Connections. That was the theme of the day at the Mexican Connection Conference today in Chicago, an event co-hosted by the Council of Supply Chain Management Professionals’ (CSCMP) local roundtable and the United States-Mexico Chamber of Commerce. It was sponsored by Penske Logistics.
Held at the Blue Cross Blue Shield Building in downtown Chicago, industry leaders came together to share the importance of Mexico’s commerce to the U.S.
Franciso Conde, director of special projects and communications for the North American Strategy for Competitiveness (NASCO), served as guest speaker. He described just how important it is to understand the connection between Mexico and the United States regarding trade and exportation.
“What is another name for tourism?” described Conde. “Exports. You come over here, you pay us the money and we pocket it. It’s a huge business, about $13 billion dollars a year. It’s one of the biggest businesses in the world.
“If Texas is not exporting well, you are not exporting well,” he continued. “It is the leading exporting state in the country and it is doing one-third of the international trade in the United States than the rest of the world.”
Conde continued by leaving the audience with a challenge.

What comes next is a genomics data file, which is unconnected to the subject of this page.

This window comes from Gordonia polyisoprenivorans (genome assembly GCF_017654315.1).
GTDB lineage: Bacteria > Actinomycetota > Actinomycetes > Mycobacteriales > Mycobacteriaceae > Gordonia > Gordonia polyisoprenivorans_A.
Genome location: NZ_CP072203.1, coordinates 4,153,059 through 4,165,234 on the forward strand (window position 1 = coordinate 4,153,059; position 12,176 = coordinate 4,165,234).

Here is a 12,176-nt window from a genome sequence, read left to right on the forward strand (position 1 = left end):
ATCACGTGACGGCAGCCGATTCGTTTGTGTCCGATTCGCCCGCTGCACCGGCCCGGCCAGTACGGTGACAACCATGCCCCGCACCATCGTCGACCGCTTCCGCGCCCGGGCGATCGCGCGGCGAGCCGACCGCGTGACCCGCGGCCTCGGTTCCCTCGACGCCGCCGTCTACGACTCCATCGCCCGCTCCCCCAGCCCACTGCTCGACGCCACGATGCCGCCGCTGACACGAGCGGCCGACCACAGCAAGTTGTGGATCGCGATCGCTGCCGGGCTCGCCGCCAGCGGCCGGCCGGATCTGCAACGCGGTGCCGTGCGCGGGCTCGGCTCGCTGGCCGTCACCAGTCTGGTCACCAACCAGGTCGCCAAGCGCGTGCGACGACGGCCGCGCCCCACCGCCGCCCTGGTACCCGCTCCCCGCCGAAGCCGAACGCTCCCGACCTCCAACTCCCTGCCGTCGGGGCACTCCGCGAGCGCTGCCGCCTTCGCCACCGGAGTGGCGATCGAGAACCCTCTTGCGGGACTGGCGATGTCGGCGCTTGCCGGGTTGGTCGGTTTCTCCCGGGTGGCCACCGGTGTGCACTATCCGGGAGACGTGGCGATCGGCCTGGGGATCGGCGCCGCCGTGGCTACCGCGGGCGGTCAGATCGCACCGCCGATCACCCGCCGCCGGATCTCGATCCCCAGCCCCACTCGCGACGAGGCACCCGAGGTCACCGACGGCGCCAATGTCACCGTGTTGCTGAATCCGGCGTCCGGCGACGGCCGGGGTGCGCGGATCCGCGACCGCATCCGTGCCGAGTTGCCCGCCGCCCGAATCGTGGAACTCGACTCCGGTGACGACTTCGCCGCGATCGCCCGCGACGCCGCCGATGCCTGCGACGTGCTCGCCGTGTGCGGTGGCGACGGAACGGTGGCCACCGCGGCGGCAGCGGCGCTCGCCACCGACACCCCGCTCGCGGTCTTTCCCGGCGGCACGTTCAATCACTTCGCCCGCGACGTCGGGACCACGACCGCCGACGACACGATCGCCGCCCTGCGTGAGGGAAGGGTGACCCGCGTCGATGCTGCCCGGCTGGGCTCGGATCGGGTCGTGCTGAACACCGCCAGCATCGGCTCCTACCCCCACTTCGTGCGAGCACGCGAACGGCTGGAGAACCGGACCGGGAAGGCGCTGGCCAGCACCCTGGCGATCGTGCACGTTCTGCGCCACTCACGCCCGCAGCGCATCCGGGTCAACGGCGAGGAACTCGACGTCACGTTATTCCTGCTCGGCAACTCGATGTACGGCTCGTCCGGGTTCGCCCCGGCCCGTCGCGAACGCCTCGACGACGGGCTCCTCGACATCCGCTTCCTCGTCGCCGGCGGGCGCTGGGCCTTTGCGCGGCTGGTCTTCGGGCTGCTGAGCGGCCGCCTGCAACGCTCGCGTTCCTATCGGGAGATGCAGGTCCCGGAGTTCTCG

He noted: “It’s something I want to leave in your brain forever, if I get the chance to do it. If you put the 1.2 trillion in your GDP in Texas and 1.8 trillion GDP economy of a year of Mexico together, you suddenly have the number six economy on the planet earth.”
Conde stressed how important it is to continue work in Mexico to help create business opportunities in the United States, a similar goal of Penske Logistics Mexico.
It was only last September that Penske Logistics appointed Michael Casidy managing director of Mexico. He has been with Penske Logistics for 15 years and was recently based in Texas. He currently is based in Saltillo, Mexico.
Casidy explained the importance of his job and the value of events like the Mexican Connection Conference.
“Today’s conference was really focused on Mexico and basically how important Mexico is,” Casidy said. “A lot of people look at the violence in Mexico but if you don’t look past the violence, you are missing the big picture. Mexico is an emerging economy that is growing four to six percent a year.
“Everybody wants to be a part of it. They have multiple free trade agreements with many countries around the world,” said Casidy. “You have a very high quality workforce in Mexico and the wages are lower so you build high-quality at lower cost. It’s a win-win situation.”
Casidy says the future of Penske Logistics Mexico and the country is bright.
“Mexico will continue to grow and Penske wants to be a part of that growth,” he remarked. “Penske is investing heavily in Mexico right now to stay ahead of the growth curve, both from a human capital and from a technology standpoint, by bringing state-of-the-art supply chain solutions to Mexico.”
By Veronica Adkins